Unfortunately, I can only notice that hijab today became a simple accessory like a bag, or a pair of earrings or a watch. A piece of fashion among many other pieces that are daily sold to Muslim women. What is supposed to be a piece of spiritual resistance that defines a “way of an ethical life” was able to be “appropriated” by this neoliberal economy and turned into a marketing tool with huge profits.

When reporting competes with fake news, journalism is the first victim

The recent van attack in Toronto has left 10 people dead and 14 injured. It is deeply shocking, and as with all the other attacks around the world in recent years, very troubling.

Beyond the human tragedy, this attack has convinced me that journalism, as I have understood and read it since I started paying attention to the news (about 30 years ago), is on the way to becoming extinct. In the last decade, many newspapers have gone bankrupt and several newsrooms closed. Analysts blamed the situation, rightly so, on the internet or digital media and social media, as well as the lack of a viable business model that would allow journalism to survive. But the social media and the polarization that is turning these virtual places into warzones between “supporters” and “enemies” are not the only factors to blame.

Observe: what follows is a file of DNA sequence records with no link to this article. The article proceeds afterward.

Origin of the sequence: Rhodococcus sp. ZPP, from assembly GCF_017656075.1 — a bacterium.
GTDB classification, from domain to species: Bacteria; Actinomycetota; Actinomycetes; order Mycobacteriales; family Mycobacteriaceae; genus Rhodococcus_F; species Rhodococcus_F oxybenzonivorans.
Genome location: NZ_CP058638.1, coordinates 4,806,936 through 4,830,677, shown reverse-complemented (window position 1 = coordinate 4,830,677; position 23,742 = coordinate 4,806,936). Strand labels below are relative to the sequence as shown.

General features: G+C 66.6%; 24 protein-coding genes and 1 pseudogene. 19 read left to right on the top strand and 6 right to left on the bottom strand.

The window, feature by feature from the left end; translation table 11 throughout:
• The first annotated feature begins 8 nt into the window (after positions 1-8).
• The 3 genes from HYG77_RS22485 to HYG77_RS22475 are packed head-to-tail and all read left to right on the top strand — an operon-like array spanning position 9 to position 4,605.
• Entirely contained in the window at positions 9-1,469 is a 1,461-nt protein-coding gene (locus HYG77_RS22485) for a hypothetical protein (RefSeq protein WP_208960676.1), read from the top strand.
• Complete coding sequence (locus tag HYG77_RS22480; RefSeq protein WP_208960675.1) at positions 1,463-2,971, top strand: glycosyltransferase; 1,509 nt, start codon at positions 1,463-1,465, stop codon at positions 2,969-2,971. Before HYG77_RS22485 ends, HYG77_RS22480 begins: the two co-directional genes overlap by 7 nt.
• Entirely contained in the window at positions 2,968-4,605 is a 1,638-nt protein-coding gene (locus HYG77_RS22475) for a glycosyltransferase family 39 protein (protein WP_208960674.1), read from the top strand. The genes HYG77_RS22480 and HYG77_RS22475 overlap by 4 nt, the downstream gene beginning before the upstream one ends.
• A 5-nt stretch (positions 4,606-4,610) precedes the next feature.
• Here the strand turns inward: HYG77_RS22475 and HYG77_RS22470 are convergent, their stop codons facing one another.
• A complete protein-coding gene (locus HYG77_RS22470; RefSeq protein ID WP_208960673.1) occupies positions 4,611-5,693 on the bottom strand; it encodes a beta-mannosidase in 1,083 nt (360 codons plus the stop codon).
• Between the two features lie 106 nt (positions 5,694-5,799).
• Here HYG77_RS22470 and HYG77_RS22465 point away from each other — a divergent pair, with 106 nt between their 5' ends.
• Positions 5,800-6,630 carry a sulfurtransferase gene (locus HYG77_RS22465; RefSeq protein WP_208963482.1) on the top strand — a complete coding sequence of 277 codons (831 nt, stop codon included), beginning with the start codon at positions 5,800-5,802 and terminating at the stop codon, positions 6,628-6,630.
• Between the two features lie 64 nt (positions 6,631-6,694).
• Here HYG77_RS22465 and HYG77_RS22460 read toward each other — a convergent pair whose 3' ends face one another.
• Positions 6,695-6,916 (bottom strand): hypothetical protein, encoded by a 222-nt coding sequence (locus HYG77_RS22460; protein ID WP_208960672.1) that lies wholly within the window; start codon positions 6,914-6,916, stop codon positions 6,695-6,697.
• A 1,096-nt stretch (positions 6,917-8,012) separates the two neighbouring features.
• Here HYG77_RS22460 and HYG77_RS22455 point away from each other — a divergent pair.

Mainstream journalism and some journalists are increasingly reproducing the quick, biased reporting widespread in social media. What we publicly despise in others seems to be a reflection of our own mistakes. The result is a slowly erosion of what makes journalism a strong pillar of democracy, intended to keep the public informed in an objective and accurate manner.

Here, I use examples to show how some “mainstream” journalists are falling into the trap of sensationalism and quick scoops, thus following in the footsteps of what their competitors are already doing.